Friday, February 11, 2011

Is MPEG LA's "Call for Patents" for Google's VP8 a sign of weakness?

Yesterday, MPEG LA, the agency that licenses patents related to MPEG-4/H.264, issued a "Call for Patents" for Google's VP8 video codec. VP8 is the video codec incorporated in Google's WebM format, which Google is licensing at no charge. MPEG LA wasn't asked to round up potentially applicable patents by Google. Instead, MPEG LA sees an opportunity to make money, in much the same way that attorneys around the U.S. advertise on late-night television to find users of various medications or workers in particular industries who might have been harmed.

Update, March 3, 2011: PaidContent reports that the U.S. Justice Department has begun an investigation of MPEG LA's actions related to VP8 to determine if they violate antitrust laws. The article suggests that MPEG LA itself may not be the real target of the investigation, but rather, one or more members of MPEG LA who might have reason to sabotage Google's open video efforts. 

The interesting thing is that executives from MPEG LA have been claiming that VP8 infringes its MPEG-4/H.264 patents since last summer, when VP8 was first made available for free by Google. If that's the case, why do they now have to go out and find patents that cover VP8? Didn't they already know which patents were being infringed when they charged that VP8 was "undoubtedly" infringing their existing patents? And, if they examined their existing patent pool and decided that nothing they've got covers VP8, what are the chances that they're going to find anything now?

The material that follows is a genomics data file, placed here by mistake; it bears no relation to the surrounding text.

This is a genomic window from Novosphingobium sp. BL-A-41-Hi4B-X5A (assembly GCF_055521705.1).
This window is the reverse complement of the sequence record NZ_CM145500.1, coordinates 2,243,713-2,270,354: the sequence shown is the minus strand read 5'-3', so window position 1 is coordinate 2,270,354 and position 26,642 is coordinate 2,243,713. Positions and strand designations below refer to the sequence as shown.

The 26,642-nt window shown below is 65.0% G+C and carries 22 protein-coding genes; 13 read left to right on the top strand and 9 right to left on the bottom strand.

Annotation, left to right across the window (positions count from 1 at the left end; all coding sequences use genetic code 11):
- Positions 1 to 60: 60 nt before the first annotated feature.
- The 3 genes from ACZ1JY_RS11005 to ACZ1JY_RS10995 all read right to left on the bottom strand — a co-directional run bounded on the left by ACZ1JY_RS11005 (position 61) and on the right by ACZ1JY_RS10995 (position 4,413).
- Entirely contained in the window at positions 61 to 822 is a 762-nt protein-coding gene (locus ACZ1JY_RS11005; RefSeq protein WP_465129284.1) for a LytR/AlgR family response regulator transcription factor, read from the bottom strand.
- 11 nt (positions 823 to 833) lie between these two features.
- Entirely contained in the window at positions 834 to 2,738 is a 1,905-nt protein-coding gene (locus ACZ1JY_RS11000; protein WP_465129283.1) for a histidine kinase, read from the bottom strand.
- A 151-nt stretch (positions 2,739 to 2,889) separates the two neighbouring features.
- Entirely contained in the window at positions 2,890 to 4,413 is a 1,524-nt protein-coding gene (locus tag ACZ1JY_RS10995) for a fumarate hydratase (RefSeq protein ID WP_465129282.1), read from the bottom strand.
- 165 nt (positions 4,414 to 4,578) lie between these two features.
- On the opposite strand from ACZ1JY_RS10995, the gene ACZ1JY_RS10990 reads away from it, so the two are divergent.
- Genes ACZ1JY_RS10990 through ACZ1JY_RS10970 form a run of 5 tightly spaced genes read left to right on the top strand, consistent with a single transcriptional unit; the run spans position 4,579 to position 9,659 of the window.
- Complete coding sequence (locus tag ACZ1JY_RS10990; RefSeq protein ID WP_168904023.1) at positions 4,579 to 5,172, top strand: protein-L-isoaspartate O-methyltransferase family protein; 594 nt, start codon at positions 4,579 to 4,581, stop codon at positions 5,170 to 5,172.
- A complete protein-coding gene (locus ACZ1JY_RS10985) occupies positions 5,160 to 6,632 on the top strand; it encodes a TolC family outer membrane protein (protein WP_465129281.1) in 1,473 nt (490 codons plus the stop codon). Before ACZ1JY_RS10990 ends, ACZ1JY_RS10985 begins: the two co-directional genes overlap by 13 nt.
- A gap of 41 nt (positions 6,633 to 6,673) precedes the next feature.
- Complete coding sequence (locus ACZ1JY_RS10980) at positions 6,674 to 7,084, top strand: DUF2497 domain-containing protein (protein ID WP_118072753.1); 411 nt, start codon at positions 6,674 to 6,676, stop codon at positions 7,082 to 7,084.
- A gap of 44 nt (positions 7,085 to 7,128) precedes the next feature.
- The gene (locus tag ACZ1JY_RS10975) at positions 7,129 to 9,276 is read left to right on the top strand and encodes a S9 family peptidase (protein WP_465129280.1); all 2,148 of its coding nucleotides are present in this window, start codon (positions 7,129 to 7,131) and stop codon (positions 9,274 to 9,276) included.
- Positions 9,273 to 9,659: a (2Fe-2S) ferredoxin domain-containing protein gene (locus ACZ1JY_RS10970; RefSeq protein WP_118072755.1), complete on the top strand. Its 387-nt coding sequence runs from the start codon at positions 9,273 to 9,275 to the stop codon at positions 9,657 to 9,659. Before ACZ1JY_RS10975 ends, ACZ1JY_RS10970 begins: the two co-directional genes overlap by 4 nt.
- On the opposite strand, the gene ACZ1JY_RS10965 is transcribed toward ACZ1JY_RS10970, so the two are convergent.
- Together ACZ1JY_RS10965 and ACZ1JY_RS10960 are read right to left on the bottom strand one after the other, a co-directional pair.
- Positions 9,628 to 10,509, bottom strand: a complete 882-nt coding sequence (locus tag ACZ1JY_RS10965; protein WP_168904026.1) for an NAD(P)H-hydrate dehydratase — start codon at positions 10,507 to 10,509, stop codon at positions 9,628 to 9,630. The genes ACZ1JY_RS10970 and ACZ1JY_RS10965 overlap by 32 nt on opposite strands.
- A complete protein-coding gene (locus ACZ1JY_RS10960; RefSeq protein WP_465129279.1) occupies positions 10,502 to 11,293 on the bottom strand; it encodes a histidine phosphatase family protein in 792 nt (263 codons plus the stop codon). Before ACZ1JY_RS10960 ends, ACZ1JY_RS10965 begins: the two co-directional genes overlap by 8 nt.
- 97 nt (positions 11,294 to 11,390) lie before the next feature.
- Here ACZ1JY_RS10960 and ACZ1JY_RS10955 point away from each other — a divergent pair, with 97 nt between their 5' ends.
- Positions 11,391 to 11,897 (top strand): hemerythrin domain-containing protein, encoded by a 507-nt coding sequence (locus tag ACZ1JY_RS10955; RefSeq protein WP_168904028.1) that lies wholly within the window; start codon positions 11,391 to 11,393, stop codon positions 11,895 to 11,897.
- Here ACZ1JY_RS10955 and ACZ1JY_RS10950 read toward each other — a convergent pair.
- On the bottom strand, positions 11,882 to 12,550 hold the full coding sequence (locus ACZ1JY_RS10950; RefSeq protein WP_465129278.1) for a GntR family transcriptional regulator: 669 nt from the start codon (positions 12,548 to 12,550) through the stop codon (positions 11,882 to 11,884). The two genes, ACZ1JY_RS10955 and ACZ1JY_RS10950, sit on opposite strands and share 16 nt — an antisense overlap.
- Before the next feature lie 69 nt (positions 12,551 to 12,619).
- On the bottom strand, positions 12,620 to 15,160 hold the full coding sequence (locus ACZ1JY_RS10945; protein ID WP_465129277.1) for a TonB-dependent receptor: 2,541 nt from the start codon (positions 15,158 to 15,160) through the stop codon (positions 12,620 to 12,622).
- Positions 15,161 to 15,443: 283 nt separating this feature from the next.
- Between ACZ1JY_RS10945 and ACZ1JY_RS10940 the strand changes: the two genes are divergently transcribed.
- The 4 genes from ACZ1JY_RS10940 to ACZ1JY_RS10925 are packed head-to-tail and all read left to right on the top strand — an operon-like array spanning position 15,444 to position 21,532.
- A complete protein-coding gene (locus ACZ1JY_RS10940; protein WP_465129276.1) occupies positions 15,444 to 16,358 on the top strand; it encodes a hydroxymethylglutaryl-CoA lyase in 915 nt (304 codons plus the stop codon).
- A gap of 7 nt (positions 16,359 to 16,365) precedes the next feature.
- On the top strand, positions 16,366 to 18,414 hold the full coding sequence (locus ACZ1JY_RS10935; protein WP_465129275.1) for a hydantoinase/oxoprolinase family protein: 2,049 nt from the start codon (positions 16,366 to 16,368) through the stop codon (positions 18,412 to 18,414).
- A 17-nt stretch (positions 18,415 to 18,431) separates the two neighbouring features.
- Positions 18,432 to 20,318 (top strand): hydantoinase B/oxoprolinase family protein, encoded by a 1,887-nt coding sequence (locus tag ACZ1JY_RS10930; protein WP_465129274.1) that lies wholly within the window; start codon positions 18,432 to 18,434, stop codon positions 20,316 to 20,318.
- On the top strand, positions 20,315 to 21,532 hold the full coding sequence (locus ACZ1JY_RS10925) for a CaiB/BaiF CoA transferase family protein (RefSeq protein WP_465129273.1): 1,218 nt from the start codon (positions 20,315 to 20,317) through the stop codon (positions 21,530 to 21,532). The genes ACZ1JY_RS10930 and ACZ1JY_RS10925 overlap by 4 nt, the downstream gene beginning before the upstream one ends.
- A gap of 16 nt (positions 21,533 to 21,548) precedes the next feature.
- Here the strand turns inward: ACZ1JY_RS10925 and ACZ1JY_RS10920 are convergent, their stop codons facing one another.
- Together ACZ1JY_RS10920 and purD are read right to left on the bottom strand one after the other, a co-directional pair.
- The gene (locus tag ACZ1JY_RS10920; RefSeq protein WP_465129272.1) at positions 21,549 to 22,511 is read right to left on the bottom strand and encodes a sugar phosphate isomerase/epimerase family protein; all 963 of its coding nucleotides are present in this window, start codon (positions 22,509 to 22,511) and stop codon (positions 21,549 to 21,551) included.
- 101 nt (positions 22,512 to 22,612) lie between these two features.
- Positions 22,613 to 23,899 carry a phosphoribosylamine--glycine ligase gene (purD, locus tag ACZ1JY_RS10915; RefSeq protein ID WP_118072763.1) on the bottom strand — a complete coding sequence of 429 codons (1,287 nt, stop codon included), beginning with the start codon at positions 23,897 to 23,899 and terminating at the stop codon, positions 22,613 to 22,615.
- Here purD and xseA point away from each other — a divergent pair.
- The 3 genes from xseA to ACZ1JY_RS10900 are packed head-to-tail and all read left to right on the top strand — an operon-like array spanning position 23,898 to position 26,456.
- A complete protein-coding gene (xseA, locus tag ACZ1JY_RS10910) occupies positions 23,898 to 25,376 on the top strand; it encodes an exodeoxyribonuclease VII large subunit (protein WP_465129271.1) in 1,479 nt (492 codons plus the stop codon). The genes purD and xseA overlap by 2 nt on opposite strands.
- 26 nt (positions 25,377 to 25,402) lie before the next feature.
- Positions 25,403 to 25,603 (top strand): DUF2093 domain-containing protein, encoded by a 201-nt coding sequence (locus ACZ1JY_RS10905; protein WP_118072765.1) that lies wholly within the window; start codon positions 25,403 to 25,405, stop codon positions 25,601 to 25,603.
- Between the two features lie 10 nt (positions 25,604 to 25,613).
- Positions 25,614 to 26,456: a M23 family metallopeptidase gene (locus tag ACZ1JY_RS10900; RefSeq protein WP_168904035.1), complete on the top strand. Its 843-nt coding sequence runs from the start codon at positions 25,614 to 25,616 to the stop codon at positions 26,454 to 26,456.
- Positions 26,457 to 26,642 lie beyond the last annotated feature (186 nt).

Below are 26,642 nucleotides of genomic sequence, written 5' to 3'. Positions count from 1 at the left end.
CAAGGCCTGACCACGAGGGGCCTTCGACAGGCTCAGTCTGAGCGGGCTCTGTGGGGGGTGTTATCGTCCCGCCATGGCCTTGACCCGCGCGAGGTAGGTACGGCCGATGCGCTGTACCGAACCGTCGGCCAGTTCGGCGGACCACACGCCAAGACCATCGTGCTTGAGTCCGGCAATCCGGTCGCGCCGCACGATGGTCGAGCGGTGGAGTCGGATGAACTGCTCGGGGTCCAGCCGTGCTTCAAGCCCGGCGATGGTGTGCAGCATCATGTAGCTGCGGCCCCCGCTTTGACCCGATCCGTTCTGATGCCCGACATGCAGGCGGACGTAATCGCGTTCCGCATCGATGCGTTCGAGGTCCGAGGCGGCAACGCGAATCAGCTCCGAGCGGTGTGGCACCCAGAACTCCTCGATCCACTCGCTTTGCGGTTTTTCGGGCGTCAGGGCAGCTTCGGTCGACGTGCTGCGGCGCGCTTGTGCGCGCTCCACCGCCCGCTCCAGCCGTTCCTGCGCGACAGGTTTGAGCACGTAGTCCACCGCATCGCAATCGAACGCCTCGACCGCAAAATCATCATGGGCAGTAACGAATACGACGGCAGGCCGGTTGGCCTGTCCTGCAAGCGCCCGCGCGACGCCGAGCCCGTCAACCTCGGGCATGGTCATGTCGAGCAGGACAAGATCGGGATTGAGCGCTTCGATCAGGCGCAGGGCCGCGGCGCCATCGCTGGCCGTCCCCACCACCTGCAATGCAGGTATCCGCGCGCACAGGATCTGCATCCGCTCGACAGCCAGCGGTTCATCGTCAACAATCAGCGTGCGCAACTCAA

This move, which is being seen by some observers as a threat to WebM, looks to me more like a statement of weakness by MPEG LA. To this observer, it looks as though they don't think that they can prevail with their current patent pool, and they're desperately looking for a "submarine" patent somewhere that will stand up against court challenges.

I would have taken MPEG LA's threats much more seriously if they had filed suit for patent infringement against Google using the patents they already represent. At this point, Google is in a much stronger position than I thought they were.
Enhanced by Zemanta
Post a Comment